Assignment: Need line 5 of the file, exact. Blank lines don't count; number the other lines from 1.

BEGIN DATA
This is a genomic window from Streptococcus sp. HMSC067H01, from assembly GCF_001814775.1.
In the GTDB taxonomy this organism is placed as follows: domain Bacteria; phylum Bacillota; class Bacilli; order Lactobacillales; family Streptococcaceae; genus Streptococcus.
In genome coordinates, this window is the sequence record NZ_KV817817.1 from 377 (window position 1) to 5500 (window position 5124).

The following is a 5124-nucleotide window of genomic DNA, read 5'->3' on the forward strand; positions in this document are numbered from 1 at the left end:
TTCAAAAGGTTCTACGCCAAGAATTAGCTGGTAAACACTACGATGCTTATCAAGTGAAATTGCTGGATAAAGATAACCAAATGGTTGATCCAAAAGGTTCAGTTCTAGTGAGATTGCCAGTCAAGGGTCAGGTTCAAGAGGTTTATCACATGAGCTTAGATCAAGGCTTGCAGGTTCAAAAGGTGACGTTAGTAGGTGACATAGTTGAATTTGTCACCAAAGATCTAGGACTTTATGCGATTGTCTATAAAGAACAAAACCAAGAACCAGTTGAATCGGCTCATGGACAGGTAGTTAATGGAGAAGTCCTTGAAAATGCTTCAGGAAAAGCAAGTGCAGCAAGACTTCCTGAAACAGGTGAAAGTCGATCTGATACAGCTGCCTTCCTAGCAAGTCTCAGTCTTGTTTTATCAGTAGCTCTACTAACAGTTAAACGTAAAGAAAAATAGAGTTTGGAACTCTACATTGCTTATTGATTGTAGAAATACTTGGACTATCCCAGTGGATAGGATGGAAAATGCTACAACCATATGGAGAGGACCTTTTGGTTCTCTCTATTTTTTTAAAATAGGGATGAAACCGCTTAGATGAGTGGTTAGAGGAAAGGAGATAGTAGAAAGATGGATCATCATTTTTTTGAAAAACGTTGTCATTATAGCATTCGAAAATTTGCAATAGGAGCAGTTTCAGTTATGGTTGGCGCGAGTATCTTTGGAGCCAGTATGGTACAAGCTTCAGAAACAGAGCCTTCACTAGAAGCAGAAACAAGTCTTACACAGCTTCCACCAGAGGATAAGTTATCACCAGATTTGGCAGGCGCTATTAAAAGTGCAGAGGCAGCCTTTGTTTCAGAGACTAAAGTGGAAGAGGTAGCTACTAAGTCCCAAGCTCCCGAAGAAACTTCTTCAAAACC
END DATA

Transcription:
TTCAAAAGGTTCTACGCCAAGAATTAGCTGGTAAACACTACGATGCTTATCAAGTGAAATTGCTGGATAAAGATAACCAAATGGTTGATCCAAAAGGTTCAGTTCTAGTGAGATTGCCAGTCAAGGGTCAGGTTCAAGAGGTTTATCACATGAGCTTAGATCAAGGCTTGCAGGTTCAAAAGGTGACGTTAGTAGGTGACATAGTTGAATTTGTCACCAAAGATCTAGGACTTTATGCGATTGTCTATAAAGAACAAAACCAAGAACCAGTTGAATCGGCTCATGGACAGGTAGTTAATGGAGAAGTCCTTGAAAATGCTTCAGGAAAAGCAAGTGCAGCAAGACTTCCTGAAACAGGTGAAAGTCGATCTGATACAGCTGCCTTCCTAGCAAGTCTCAGTCTTGTTTTATCAGTAGCTCTACTAACAGTTAAACGTAAAGAAAAATAGAGTTTGGAACTCTACATTGCTTATTGATTGTAGAAATACTTGGACTATCCCAGTGGATAGGATGGAAAATGCTACAACCATATGGAGAGGACCTTTTGGTTCTCTCTATTTTTTTAAAATAGGGATGAAACCGCTTAGATGAGTGGTTAGAGGAAAGGAGATAGTAGAAAGATGGATCATCATTTTTTTGAAAAACGTTGTCATTATAGCATTCGAAAATTTGCAATAGGAGCAGTTTCAGTTATGGTTGGCGCGAGTATCTTTGGAGCCAGTATGGTACAAGCTTCAGAAACAGAGCCTTCACTAGAAGCAGAAACAAGTCTTACACAGCTTCCACCAGAGGATAAGTTATCACCAGATTTGGCAGGCGCTATTAAAAGTGCAGAGGCAGCCTTTGTTTCAGAGACTAAAGTGGAAGAGGTAGCTACTAAGTCCCAAGCTCCCGAAGAAACTTCTTCAAAACC